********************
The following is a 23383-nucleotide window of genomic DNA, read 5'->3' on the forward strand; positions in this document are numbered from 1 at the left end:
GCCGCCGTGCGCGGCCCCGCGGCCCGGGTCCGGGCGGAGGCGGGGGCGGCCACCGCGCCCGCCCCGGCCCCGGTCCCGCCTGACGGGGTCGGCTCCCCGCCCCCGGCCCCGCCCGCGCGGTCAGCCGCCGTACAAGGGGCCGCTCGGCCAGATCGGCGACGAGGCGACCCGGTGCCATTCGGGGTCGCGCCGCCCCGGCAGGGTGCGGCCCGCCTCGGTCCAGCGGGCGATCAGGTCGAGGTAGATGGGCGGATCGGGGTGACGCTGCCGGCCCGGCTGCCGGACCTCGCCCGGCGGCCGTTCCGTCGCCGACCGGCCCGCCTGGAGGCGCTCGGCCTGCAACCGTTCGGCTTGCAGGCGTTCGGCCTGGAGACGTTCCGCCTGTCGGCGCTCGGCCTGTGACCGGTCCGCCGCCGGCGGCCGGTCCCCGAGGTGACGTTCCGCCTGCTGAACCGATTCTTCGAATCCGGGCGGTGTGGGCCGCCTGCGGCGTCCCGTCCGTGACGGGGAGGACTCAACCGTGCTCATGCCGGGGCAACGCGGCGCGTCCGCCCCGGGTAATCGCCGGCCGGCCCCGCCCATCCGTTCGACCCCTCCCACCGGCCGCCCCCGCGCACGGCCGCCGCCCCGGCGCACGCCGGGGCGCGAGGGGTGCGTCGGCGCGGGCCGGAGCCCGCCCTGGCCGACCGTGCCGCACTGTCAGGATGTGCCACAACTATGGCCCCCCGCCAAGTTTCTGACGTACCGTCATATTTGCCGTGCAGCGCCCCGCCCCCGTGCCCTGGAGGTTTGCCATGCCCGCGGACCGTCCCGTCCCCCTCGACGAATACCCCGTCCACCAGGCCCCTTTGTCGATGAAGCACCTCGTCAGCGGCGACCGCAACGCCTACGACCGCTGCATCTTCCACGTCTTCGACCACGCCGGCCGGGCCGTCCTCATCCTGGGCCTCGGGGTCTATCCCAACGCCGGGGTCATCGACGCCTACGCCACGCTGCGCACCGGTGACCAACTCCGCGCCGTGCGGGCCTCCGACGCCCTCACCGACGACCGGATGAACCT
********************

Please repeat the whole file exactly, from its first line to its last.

The following is a 23383-nucleotide window of genomic DNA, read 5'->3' on the forward strand; positions in this document are numbered from 1 at the left end:
GCCGCCGTGCGCGGCCCCGCGGCCCGGGTCCGGGCGGAGGCGGGGGCGGCCACCGCGCCCGCCCCGGCCCCGGTCCCGCCTGACGGGGTCGGCTCCCCGCCCCCGGCCCCGCCCGCGCGGTCAGCCGCCGTACAAGGGGCCGCTCGGCCAGATCGGCGACGAGGCGACCCGGTGCCATTCGGGGTCGCGCCGCCCCGGCAGGGTGCGGCCCGCCTCGGTCCAGCGGGCGATCAGGTCGAGGTAGATGGGCGGATCGGGGTGACGCTGCCGGCCCGGCTGCCGGACCTCGCCCGGCGGCCGTTCCGTCGCCGACCGGCCCGCCTGGAGGCGCTCGGCCTGCAACCGTTCGGCTTGCAGGCGTTCGGCCTGGAGACGTTCCGCCTGTCGGCGCTCGGCCTGTGACCGGTCCGCCGCCGGCGGCCGGTCCCCGAGGTGACGTTCCGCCTGCTGAACCGATTCTTCGAATCCGGGCGGTGTGGGCCGCCTGCGGCGTCCCGTCCGTGACGGGGAGGACTCAACCGTGCTCATGCCGGGGCAACGCGGCGCGTCCGCCCCGGGTAATCGCCGGCCGGCCCCGCCCATCCGTTCGACCCCTCCCACCGGCCGCCCCCGCGCACGGCCGCCGCCCCGGCGCACGCCGGGGCGCGAGGGGTGCGTCGGCGCGGGCCGGAGCCCGCCCTGGCCGACCGTGCCGCACTGTCAGGATGTGCCACAACTATGGCCCCCCGCCAAGTTTCTGACGTACCGTCATATTTGCCGTGCAGCGCCCCGCCCCCGTGCCCTGGAGGTTTGCCATGCCCGCGGACCGTCCCGTCCCCCTCGACGAATACCCCGTCCACCAGGCCCCTTTGTCGATGAAGCACCTCGTCAGCGGCGACCGCAACGCCTACGACCGCTGCATCTTCCACGTCTTCGACCACGCCGGCCGGGCCGTCCTCATCCTGGGCCTCGGGGTCTATCCCAACGCCGGGGTCATCGACGCCTACGCCACGCTGCGCACCGGTGACCAACTCCGCGCCGTGCGGGCCTCCGACGCCCTCACCGACGACCGGATGAACCT